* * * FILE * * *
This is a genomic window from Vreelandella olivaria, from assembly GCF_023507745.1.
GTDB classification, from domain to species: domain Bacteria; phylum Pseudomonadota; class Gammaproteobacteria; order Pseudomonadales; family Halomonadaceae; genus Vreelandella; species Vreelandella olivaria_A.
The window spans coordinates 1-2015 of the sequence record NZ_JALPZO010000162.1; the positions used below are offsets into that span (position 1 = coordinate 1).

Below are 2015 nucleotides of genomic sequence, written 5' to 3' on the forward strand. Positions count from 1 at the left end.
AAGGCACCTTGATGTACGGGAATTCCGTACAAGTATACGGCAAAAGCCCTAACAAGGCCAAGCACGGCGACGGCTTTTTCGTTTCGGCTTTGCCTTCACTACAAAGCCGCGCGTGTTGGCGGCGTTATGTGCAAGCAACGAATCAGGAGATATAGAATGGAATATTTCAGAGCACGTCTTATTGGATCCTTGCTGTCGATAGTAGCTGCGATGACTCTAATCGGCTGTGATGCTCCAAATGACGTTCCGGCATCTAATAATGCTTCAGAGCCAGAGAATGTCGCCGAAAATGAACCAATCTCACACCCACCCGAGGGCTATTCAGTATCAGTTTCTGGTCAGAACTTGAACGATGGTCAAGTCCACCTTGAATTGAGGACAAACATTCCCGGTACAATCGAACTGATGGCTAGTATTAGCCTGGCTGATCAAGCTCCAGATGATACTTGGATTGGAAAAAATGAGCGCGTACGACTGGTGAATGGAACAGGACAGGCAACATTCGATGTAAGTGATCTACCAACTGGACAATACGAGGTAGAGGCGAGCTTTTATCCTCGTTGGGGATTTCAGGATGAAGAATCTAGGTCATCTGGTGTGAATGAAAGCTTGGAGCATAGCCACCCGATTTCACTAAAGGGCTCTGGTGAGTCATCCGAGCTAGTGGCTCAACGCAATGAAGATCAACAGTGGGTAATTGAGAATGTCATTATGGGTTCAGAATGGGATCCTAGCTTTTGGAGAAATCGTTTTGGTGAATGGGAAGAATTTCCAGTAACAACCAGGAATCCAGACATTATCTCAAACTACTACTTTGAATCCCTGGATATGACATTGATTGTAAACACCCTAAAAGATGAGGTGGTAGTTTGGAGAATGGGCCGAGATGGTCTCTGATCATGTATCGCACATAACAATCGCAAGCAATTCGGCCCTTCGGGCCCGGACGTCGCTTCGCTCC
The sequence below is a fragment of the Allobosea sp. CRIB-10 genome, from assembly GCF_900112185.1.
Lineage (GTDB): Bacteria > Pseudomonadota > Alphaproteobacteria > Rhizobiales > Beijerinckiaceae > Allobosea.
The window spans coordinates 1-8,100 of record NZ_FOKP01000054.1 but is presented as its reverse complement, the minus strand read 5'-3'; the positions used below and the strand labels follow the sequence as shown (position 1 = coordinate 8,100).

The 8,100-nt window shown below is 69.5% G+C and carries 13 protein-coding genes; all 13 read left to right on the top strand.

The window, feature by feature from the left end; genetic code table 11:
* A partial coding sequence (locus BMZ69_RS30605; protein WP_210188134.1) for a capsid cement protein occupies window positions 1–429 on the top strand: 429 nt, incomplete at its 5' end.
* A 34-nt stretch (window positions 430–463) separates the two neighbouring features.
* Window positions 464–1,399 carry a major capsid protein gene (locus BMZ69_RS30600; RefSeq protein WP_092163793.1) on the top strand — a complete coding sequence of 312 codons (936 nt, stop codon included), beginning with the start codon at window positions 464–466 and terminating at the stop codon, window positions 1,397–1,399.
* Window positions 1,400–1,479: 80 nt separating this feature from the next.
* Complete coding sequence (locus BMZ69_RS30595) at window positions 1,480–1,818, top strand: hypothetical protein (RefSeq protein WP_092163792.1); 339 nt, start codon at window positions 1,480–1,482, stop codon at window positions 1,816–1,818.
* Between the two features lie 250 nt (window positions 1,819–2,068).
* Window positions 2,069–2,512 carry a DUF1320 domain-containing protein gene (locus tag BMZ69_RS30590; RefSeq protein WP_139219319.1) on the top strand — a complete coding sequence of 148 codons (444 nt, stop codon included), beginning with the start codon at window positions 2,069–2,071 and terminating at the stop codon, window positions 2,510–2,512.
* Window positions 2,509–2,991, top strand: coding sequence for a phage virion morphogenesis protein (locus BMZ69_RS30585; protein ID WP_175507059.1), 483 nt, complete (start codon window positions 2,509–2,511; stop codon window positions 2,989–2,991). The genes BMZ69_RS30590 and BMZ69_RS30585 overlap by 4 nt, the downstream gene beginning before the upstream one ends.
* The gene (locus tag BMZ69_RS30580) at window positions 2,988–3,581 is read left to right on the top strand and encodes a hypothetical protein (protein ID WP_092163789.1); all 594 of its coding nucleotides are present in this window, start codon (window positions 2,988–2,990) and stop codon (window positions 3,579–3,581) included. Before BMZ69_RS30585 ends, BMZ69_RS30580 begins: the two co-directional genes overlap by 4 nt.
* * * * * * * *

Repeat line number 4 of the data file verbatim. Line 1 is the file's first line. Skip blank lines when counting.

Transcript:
Below are 2015 nucleotides of genomic sequence, written 5' to 3' on the forward strand. Positions count from 1 at the left end.